It was on a beautiful August day that the First Nations Garden was inaugurated at the Jardin botanique de Montréal almost twenty years ago. I took up my job as cultural officer on September 10, 2001, the day before an event that would change the world. I remember seeing the first picture of what was happening in New York on the screen of my computer, at the main pavilion… I don’t know why, but September 11 was a driving element for the new work that was waiting for me at the Garden. An inner voice was telling me: the planet’s in the process of changing; let’s take advantage of that to bring peoples together in a peaceful way.
A Garden of encounters
The objectives sought by the committee of Aboriginal experts involved creating a meeting point among cultures and a place of healing. Over the years, the Garden has become not only a partner of the cultural and artistic community of the ten Québec First Nations and the Inuit,* but also grown into a landmark for a great many visitors hoping to gain a closeness with and knowledge of these cultures. The human dimension has always been at the core of activities and events. This natural setting offers an ideal context for creating links between humans and nature, but also among humans of diverse cultures. In the philosophy of Aboriginal peoples, one thing does not go without the other; everything is interconnected, from the smallest form of life to the largest. Which is why the cultural programming focuses on the dynamic forces of the environment. For example, we’ve hosted elders, specialists in botany, stage performers, poets, visual artists, craftspeople, authors, filmmakers, and much more!
The great challenge of the Garden was making it an inhabited place. I’m certain that the wonderful energies expended over all these years by inspiring people have shaped the spot in a certain way and imbued it with a very special spirit. For Aboriginal peoples, the immaterial dimension of things is as important as the material dimension. There’s always a connection between the earthly world and the heavenly world.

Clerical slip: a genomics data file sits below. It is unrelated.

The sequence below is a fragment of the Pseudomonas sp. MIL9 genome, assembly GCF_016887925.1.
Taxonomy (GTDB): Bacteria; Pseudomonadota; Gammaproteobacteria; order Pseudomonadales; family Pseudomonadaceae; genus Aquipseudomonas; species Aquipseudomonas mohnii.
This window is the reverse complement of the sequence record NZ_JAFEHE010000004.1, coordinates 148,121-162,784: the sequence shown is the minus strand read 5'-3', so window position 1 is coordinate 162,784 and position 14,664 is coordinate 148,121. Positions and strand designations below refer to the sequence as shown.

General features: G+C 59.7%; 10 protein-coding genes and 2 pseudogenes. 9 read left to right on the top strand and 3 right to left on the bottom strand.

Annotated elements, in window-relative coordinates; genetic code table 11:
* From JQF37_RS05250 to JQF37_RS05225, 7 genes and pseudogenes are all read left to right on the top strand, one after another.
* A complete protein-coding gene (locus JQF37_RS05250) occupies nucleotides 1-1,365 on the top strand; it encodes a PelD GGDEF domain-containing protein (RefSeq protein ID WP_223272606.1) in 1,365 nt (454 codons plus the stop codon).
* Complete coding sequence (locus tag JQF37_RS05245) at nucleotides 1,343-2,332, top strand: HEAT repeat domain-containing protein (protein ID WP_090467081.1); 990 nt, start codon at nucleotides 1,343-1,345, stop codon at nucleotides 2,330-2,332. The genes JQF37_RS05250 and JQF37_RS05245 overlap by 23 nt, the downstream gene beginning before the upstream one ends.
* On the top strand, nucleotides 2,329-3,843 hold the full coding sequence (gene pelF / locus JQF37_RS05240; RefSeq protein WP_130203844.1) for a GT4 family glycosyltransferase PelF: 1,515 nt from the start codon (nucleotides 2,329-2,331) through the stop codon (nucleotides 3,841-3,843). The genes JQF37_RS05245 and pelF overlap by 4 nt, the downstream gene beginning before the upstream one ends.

Always a step forward
In the years ahead, we hope to integrate young Aboriginal people more in the carrying out of cultural and artistic activities. There are a lot of talents out there, all of them very eager to express themselves. The natural environment is very inspiring for them. Like the other project, the Garden incorporates in its landscaping a number of poems of gratitude to Mother Earth. These are writings by primarily male spiritual guides. We also want to showcase Aboriginal female poets, who are very dynamic in the current cultural sector. Some of them have greater visibility thanks to social media and the world of television. During the year there will be an exhibition of archival photographs (reproductions) from the collection of Jacques Rousseau, former director of the Jardin botanique, and of Lisa Qiluqqi Koperqualuk, curator and mediator of Inuit art at the Montreal Museum of Fine Arts. That collaboration is invaluable, showing as it does the attachment of the Aboriginal community to the Jardin botanique de Montréal. It’s truly a case of an adoption of the institution.
One of the great qualities of the First Nations Garden is the fact of its being a permanent place, fully integrated into Space for Life, one that can only get better with the years. Since it opened, a wonderful cultural diversity has inhabited our trails. The Garden occupies a modest place in all this process of healing and reconciliation, but we can only hope that in the near future there will be more and more locations where people can be introduced to and get to enjoy the richness of these cultures. Let’s allow ourselves to keep dreaming, because our ancestors associated dreams with the overall welfare of human beings. And what could be better than a garden…for dreaming!
*The spelling of the word Inuit complies with the original language. Inuit is a plural word meaning “men,” “folk,” “people.”